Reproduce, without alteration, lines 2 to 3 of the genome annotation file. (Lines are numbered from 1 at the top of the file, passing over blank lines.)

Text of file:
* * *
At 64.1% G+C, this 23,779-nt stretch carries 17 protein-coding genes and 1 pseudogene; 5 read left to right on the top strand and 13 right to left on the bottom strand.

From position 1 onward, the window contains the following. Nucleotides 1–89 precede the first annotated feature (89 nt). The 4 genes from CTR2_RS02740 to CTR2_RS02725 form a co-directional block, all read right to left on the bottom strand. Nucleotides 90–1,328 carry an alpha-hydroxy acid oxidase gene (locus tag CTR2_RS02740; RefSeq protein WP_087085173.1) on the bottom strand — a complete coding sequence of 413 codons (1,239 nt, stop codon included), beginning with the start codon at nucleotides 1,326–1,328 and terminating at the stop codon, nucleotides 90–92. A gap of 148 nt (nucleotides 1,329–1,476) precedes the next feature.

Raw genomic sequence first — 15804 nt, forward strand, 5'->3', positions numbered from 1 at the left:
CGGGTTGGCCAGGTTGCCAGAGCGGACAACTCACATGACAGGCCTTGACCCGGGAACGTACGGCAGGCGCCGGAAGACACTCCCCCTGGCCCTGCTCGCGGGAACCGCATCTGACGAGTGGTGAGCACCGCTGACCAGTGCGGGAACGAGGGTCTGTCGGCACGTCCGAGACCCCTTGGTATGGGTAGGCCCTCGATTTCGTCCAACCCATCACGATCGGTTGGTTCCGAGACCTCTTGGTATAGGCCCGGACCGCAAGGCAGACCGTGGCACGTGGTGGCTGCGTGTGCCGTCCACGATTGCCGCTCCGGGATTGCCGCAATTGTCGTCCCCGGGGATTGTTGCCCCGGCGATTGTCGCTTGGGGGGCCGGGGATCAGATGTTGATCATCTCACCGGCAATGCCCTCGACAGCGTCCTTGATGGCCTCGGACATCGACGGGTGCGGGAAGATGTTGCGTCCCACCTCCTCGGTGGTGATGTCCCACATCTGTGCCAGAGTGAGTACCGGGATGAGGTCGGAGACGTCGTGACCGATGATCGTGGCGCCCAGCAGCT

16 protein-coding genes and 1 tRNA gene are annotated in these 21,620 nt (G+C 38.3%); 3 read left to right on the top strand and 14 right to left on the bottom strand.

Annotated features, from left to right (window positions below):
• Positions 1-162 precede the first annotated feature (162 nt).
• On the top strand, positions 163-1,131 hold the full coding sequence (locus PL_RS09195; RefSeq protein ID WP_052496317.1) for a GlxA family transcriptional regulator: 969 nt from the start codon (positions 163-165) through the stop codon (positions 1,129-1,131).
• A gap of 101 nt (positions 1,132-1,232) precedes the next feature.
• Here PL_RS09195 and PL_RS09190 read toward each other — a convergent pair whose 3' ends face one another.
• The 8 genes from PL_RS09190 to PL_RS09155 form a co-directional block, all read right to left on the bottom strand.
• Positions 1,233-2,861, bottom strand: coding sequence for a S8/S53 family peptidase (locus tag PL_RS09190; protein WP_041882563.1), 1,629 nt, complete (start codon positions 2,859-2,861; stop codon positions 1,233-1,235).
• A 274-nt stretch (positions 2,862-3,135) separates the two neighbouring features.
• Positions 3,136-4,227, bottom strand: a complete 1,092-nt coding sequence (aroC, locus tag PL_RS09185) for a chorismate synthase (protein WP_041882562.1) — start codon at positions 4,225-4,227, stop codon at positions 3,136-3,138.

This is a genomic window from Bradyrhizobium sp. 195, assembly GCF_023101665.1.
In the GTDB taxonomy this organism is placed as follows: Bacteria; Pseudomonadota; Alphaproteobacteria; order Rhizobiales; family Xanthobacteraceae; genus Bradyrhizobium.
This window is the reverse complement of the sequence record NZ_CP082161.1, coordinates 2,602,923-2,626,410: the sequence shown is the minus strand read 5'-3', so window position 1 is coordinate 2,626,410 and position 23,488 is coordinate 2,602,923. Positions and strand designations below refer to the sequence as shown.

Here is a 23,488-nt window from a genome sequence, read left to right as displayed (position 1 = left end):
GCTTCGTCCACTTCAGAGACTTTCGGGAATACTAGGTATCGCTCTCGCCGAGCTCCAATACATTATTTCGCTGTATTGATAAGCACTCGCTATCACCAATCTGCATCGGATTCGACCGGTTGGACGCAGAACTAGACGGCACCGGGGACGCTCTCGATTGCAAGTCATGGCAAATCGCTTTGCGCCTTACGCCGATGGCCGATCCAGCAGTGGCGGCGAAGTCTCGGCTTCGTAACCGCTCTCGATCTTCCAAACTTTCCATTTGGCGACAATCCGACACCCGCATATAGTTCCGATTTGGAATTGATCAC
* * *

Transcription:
From position 1 onward, the window contains the following. Nucleotides 1–89 precede the first annotated feature (89 nt). The 4 genes from CTR2_RS02740 to CTR2_RS02725 form a co-directional block, all read right to left on the bottom strand. Nucleotides 90–1,328 carry an alpha-hydroxy acid oxidase gene (locus tag CTR2_RS02740; RefSeq protein WP_087085173.1) on the bottom strand — a complete coding sequence of 413 codons (1,239 nt, stop codon included), beginning with the start codon at nucleotides 1,326–1,328 and terminating at the stop codon, nucleotides 90–92. A gap of 148 nt (nucleotides 1,329–1,476) precedes the next feature.

Raw genomic sequence first — 15804 nt, forward strand, 5'->3', positions numbered from 1 at the left: